In short, when one takes “account of the object and purpose of the Convention” and views matters through the lens of substance rather than form, the Ali litigation has a rather different complexion. The relevant issue is not whether the Housing Act 1996 is “shot through with discretion”, as Lord Hoffmann had it, but whether the judgements to be made by housing officers involve the application of objective criteria to proven facts or require recourse to broader considerations of policy. It seems to me that it must be the former: it would be obviously inappropriate for housing officers to refuse to discharge their duties under the 1996 Act on the basis of concerns about the worthiness of applicants or the cost of providing accommodation. As the Strasbourg Court put it, “[T]he “discretion” in the present case had clearly defined limits: once the initial qualifying conditions under section 193(1) had been met…the Council was required to secure that accommodation was provided”. This is not an area in which one would want, or expect, housing officers’ judgements to be influenced, still less dictated, by their superiors or their political masters. If so, the UK Supreme Court has been wrong about the Housing Act 1996.

There is one final point to make about the “object and purpose” of the Convention. The stakes in the Article 6 debate in the UK are not especially high. Any decisions under the Housing Act 1996 that were tainted by the broader considerations I referenced above would presumably be ultra vires and could be quashed on judicial review. The ‘curative’ principle, whereby the exigencies of Article 6 can be satisfied by judicial review by an independent and impartial tribunal, will generally ensure that administrative decision-making in the UK is, viewed in the round, compliant with Article 6 (see, again, R (Alconbury) v Secretary of State for Environment, Transport and the Regions [2003] 2 AC 295, especially at paras. 49, 61-62, 122, 135 and 196-197).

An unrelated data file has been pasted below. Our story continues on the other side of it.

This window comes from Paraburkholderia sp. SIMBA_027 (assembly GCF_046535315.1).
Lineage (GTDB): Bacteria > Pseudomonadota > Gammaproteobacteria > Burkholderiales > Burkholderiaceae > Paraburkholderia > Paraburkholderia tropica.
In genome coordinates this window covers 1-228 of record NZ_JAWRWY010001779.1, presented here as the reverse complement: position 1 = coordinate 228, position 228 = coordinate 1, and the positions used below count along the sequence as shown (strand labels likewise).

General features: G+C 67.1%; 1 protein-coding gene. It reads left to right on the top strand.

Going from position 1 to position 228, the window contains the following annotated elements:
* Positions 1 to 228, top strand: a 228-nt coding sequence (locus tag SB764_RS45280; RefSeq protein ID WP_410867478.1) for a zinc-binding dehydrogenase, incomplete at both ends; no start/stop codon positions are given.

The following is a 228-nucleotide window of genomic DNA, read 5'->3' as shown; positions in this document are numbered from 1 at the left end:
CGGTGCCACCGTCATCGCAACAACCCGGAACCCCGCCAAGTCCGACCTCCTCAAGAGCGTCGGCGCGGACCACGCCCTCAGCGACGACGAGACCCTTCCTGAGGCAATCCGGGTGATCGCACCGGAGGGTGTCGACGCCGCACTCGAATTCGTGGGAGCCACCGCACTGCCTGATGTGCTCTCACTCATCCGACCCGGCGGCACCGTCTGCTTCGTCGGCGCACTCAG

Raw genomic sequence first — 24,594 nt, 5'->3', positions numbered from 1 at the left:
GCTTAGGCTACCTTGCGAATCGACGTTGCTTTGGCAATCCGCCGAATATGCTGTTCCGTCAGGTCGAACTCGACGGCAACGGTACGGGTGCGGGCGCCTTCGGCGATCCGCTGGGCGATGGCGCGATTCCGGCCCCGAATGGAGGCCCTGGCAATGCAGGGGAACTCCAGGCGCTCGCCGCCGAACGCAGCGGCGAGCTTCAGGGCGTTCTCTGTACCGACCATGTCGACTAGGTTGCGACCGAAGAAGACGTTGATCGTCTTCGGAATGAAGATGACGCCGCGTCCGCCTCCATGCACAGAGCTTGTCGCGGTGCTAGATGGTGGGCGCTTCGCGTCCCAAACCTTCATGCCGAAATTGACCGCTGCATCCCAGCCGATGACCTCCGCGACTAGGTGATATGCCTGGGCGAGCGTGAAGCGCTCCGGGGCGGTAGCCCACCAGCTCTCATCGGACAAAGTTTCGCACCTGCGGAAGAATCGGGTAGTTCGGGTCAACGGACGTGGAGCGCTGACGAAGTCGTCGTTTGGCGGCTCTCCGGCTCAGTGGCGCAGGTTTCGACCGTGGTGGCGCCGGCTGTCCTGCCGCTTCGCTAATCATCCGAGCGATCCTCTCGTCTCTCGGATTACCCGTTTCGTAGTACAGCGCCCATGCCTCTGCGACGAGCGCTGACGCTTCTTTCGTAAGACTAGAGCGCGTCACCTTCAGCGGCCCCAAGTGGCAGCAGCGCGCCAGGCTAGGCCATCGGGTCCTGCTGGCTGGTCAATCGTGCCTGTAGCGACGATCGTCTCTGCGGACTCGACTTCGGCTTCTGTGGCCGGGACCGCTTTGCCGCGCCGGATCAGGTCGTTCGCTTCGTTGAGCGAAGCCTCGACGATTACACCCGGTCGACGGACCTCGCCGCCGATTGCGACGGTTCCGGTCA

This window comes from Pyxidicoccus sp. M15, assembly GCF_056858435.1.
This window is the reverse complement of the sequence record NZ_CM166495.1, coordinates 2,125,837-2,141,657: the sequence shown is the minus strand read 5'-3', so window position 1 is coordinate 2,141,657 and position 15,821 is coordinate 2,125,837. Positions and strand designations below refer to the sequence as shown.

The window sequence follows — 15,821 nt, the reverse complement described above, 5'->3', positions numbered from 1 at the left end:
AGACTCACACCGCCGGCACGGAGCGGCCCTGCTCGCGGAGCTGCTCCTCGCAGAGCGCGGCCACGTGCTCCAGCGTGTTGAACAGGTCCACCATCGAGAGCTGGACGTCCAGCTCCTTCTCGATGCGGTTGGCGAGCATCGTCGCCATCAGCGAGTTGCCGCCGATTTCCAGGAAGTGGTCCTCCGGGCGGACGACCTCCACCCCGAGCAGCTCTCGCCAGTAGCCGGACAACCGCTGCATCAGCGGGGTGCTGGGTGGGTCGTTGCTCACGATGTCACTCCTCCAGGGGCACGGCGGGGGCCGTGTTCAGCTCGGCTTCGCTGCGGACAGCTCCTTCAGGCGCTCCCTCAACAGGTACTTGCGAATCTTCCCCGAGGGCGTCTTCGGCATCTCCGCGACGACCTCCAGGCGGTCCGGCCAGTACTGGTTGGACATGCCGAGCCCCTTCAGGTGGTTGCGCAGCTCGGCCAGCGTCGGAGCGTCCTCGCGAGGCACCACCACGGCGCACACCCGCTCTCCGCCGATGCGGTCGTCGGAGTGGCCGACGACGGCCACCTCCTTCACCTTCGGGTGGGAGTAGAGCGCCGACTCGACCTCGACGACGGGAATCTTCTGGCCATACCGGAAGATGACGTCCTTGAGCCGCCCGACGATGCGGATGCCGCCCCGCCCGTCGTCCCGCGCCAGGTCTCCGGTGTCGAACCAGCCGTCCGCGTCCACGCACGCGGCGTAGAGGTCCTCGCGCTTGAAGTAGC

But in other states that are signatories to the Convention, this may not be the case. There will not always be robust judicial review to quash decisions based on irrelevant considerations or taken to achieve improper purposes. If so, the “object and purpose” of the Convention will best be served by taking a large and liberal approach to the interpretation of “civil rights and obligations”. Annoyance felt by British judges might be a price worth paying.

If the Strasbourg Court brought these considerations to the fore more often, perhaps the quality of its dialogue with the UK Supreme Court would improve. Regardless, however, if the UK Supreme Court were to focus on substance rather than form, its own understanding of the Strasbourg jurisprudence would be enhanced and British judges may even begin to see the benefits of a robust approach to Article 6.

This content has been updated on August 1, 2017 at 12:50.